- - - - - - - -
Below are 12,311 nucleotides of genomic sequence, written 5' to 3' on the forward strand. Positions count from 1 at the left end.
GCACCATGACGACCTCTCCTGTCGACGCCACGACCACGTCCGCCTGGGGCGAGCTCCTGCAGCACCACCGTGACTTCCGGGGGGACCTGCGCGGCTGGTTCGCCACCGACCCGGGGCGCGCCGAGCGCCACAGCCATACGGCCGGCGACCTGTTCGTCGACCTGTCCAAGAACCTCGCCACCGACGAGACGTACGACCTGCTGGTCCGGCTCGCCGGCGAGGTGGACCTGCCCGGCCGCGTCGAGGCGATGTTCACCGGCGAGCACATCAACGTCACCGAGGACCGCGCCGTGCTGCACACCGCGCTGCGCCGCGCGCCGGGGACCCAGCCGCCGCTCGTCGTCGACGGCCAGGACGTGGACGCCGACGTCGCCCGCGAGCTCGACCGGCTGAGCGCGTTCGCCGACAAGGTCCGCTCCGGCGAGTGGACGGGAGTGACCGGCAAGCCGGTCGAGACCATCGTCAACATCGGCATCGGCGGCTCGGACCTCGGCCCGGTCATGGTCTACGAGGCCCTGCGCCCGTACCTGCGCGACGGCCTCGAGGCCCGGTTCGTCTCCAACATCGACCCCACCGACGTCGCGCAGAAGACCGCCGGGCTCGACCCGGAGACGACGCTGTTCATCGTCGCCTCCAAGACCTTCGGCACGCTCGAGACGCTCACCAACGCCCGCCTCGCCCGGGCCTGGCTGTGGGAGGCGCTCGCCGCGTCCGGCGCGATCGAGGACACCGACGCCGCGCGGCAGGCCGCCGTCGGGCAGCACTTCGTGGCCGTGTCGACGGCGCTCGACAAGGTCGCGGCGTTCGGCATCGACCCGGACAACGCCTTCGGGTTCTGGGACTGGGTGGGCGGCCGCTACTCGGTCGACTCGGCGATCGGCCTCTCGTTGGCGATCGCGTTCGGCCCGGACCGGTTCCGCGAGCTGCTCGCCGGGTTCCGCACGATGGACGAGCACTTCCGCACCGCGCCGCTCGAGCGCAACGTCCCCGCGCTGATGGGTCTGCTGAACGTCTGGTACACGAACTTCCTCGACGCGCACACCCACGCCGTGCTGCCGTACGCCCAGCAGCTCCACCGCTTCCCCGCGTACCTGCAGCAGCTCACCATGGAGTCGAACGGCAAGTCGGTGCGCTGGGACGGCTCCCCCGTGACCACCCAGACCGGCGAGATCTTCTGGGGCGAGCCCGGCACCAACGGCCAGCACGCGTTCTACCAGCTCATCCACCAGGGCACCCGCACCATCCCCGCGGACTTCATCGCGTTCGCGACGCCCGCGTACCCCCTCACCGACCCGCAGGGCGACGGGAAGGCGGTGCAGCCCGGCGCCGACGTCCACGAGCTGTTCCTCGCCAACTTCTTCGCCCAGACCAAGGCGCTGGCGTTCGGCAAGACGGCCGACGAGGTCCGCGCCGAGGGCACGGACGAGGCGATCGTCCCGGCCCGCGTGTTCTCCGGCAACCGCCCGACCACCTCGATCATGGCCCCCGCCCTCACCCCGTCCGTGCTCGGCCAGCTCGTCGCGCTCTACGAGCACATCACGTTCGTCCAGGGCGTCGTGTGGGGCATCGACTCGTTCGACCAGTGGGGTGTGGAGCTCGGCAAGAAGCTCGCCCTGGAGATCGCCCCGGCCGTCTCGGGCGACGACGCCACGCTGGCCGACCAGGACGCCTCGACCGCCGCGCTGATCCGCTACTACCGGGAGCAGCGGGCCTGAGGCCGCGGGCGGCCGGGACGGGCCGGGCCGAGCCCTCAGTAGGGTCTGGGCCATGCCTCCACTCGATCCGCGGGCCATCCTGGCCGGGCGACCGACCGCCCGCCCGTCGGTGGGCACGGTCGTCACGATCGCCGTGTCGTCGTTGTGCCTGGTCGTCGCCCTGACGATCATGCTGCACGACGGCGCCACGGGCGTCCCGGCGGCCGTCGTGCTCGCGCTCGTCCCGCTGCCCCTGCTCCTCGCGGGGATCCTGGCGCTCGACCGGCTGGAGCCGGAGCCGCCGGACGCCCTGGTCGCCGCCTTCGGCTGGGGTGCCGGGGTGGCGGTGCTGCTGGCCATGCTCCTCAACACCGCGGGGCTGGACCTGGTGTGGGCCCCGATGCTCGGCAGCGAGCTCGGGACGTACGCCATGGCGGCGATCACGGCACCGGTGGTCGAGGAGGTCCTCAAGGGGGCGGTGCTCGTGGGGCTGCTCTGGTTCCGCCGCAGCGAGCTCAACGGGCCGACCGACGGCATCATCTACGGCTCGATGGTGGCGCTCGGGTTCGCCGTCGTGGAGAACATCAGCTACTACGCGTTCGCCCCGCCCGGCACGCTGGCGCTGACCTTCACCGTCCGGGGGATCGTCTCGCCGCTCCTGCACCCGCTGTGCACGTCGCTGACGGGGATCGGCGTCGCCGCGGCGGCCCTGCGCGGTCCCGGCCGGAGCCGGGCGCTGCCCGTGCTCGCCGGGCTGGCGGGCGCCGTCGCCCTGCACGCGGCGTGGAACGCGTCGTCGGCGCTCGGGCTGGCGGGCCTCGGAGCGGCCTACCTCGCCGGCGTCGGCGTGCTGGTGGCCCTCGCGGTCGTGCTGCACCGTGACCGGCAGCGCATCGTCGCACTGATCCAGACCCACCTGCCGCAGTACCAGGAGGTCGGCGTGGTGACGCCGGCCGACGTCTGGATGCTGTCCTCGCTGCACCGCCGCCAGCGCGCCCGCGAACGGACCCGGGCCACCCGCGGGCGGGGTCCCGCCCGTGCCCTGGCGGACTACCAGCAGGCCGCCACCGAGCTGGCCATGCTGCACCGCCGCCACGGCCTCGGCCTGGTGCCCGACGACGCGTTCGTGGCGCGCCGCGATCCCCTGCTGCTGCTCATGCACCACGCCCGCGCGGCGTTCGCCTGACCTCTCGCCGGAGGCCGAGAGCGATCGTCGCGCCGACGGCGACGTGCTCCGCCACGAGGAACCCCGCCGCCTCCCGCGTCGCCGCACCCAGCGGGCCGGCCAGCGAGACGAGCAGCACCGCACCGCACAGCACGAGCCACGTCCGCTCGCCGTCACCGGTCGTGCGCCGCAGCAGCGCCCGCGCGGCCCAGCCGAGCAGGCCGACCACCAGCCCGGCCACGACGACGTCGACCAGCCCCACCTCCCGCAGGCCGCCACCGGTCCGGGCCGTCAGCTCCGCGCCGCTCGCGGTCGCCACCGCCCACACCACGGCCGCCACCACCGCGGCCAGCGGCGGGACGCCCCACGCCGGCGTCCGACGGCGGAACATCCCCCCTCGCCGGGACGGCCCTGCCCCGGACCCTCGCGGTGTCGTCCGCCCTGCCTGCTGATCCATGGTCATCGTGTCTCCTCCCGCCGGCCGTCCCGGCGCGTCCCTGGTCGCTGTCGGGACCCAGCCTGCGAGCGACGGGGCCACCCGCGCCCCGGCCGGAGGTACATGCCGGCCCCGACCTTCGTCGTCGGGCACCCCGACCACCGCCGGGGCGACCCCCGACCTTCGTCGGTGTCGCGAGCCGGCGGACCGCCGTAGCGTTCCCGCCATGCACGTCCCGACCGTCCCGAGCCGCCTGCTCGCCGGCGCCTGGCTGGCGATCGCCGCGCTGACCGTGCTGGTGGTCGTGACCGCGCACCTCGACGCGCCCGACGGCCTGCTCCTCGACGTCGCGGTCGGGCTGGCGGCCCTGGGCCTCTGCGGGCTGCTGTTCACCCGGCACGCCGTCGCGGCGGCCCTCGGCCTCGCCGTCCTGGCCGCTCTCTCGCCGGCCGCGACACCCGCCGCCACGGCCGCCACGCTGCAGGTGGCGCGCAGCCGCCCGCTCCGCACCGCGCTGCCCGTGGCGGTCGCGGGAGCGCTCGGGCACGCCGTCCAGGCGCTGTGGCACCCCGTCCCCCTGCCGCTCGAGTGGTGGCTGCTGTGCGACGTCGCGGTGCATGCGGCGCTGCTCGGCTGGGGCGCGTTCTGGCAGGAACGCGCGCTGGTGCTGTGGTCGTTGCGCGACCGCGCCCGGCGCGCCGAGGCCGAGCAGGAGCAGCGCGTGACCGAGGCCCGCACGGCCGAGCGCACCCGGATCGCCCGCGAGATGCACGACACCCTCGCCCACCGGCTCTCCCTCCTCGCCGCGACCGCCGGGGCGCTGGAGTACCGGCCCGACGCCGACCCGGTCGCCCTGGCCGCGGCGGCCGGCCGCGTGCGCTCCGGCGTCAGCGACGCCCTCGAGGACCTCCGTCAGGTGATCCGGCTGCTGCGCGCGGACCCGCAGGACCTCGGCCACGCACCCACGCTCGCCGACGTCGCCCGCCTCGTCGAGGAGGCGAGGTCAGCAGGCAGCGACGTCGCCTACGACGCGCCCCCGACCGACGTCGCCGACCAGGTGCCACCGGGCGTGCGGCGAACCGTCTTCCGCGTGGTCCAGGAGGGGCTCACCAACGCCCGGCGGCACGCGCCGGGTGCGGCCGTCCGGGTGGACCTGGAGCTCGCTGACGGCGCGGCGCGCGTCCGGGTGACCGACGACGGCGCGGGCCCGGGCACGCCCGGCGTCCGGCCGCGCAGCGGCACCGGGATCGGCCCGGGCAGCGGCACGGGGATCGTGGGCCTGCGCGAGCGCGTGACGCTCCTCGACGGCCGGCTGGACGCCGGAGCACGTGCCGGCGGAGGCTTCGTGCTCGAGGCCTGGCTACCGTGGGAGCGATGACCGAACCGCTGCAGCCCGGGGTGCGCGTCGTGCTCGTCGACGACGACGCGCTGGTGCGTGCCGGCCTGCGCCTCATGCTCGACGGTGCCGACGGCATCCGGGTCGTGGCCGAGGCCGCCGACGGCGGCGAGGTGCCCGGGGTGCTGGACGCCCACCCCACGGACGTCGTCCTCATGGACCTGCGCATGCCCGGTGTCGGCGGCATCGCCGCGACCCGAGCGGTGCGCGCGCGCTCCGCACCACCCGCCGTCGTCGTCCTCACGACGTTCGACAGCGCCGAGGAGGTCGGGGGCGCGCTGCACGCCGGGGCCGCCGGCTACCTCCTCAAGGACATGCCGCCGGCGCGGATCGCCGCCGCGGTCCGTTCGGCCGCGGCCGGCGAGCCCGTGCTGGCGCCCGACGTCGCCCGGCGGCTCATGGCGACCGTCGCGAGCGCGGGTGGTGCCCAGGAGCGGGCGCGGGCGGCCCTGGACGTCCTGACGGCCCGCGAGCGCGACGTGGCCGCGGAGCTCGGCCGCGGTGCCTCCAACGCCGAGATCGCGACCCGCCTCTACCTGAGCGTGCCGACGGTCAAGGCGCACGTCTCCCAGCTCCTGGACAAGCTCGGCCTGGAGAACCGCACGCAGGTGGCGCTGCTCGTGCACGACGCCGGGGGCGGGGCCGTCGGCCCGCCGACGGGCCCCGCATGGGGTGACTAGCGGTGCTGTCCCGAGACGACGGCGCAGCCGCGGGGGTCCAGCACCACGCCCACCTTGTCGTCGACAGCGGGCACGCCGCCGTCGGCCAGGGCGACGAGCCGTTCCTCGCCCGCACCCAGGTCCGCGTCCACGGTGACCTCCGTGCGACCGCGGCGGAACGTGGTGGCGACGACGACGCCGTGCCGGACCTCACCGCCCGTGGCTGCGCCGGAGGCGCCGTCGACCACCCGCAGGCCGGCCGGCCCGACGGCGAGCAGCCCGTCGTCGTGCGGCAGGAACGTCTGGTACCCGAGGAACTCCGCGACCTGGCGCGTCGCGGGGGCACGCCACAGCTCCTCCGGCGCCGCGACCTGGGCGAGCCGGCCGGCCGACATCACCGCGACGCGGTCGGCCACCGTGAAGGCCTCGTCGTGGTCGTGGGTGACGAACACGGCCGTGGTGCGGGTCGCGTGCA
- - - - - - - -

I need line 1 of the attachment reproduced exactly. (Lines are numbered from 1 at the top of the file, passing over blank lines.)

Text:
Below are 12,311 nucleotides of genomic sequence, written 5' to 3' on the forward strand. Positions count from 1 at the left end.